High schools prepare unique send-offs
Lawn signs dot the front yards of local high school seniors, some schools are planning parades, and the Class of 2020 is preparing for what will surely be unique commencement ceremonies.
Saranac Lake High School has announced that each student’s commencement will be recorded separately. Lake Placid High School is working on a drive-through car parade on the Olympic Speedskating Oval. Tupper Lake, Keene and AuSable Valley high schools are still working on the details of their ceremonies and aren’t yet ready to announce them.
Saranac Lake High School Principal Josh Dann announced this district’s graduation plans Monday, describing a series of events that has already been put into action.
On May 5, school administrators drove around to each senior’s home and delivered lawn signs with photos and names of graduates on them. Helena Dramm, a junior, was there to film each stop, and a video of the day was uploaded to Dann’s YouTube account.
On May 28, from 6 to 7:30 p.m., students are asked to dress and decorate their cars in the school colors of red and white for a senior drive-thru and pick-up parade. Dann said as many family members as can safely fit in a car can join and show Red Storm pride as seniors pick up their yearbooks, caps and gowns, and senior gifts. Faculty, staff, the Saranac Lake Police Department, state troopers and fire departments will also be there to cheer for the seniors, who number around 89.
“The esteemed graduate should ride in the passenger seat and wear a mask,” Dann wrote in an email. “Staff will maintain social distance, wearing masks and gloves as they distribute items. All family members must stay in the car at all times.”
For commencement, Good Guy Productions will individually record each student’s participation in early June for a compilation video to be shown on graduation day, June 26.
“I’m hoping that when you watch the recorded graduation it looks about the same as if you had seen it live,” Dann said.
From June 1 to 12, each senior will be scheduled at 15-minute intervals to come in, walk across the stage, receive their diploma covers and move their tassels, before taking photos with family.
“That’s right, family members, come dressed to be in graduation pictures,” Dann wrote. “We are pleased to provide an opportunity for families to continue the celebration outside at our picnic tables with light refreshments (weather permitting).”
Students will be able to walk through the halls of the school one last time with their family as they make their way to a commencement stage in the gymnasium.
Dann said in his discussions with students, they were insistent that walking the stage was a very important part of graduation to them, and the recordings are a way to do that while social distancing.
Seniors will also record their speeches, scholarship awards and musical tributes.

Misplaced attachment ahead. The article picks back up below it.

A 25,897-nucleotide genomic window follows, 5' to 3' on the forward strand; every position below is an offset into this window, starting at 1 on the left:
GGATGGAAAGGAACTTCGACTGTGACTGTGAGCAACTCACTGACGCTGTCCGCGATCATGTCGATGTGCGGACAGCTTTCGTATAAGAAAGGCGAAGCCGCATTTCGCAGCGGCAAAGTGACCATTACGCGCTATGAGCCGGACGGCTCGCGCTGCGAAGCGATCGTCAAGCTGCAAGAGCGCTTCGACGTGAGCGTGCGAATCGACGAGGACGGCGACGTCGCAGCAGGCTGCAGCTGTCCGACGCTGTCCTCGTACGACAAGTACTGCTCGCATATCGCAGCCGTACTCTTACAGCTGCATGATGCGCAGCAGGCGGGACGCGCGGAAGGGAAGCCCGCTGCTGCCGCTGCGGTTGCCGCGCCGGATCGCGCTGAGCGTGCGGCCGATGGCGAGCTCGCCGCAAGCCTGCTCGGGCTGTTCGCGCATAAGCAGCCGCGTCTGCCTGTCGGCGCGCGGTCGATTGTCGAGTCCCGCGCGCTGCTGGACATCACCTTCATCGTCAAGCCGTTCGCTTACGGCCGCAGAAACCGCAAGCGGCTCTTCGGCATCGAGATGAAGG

On June 26, Dann said the district has not yet finalized how the viewing of the recorded graduation will work.
“We will make a decision based on the very latest guidelines and protocols for safety provided by state officials,” Dann wrote. “By waiting, we will be able to determine the best possible graduation viewing option.”
Lake Placid High School Principal Tammy Casey said the ceremony will be held at the speedskating oval, where it usually is, but instead of lines of chairs, the oval will be filled with lines of cars.
Casey said district officials are still in the planning phase, but they expect to have a drive-in-style event at the oval, with a stage and a screen from Good Guy Productions.
She said officials have been trying to keep the ceremony as as traditional as possible for the 45 seniors, working with local officials to make sure their drive-in graduation plans will work with the local health guidelines.
Casey said she has been consulting with the senior class officers and advisors, who said the biggest things they wanted was to have a ceremony, to see each other again and to have a slide show.
Casey said the three ceremonies the district holds each year — senior award night, the baccalaureate ceremony and graduation — are being combined into one, at which students getting scholarships will be recognized, a slide show will be presented and students will get their diplomas.
Casey said usually on the last day of classes, students would run through the halls and then drive around Mirror Lake, so instead the students are organizing a senior parade on June 12, working with the police and fire departments to set up a similar parade route.
She said in the first week of June, the district will deliver lawn signs, caps, gowns and gifts to seniors, including face masks in school colors, blue and gold.
Superintendent Seth McGowan said the Tupper Lake Central School District wants to keep its ceremony as close to normal as possible, but “anything can happen” before it makes its final decision.
McGowan said the only thing the district knows for sure is that its senior class of 50 will graduate June 26 with as special a ceremony as is safely possible.
(UPDATE: This article has been updated to add that Keene and AuSable Valley high schools are also not yet ready to announce commencement ceremony plans.)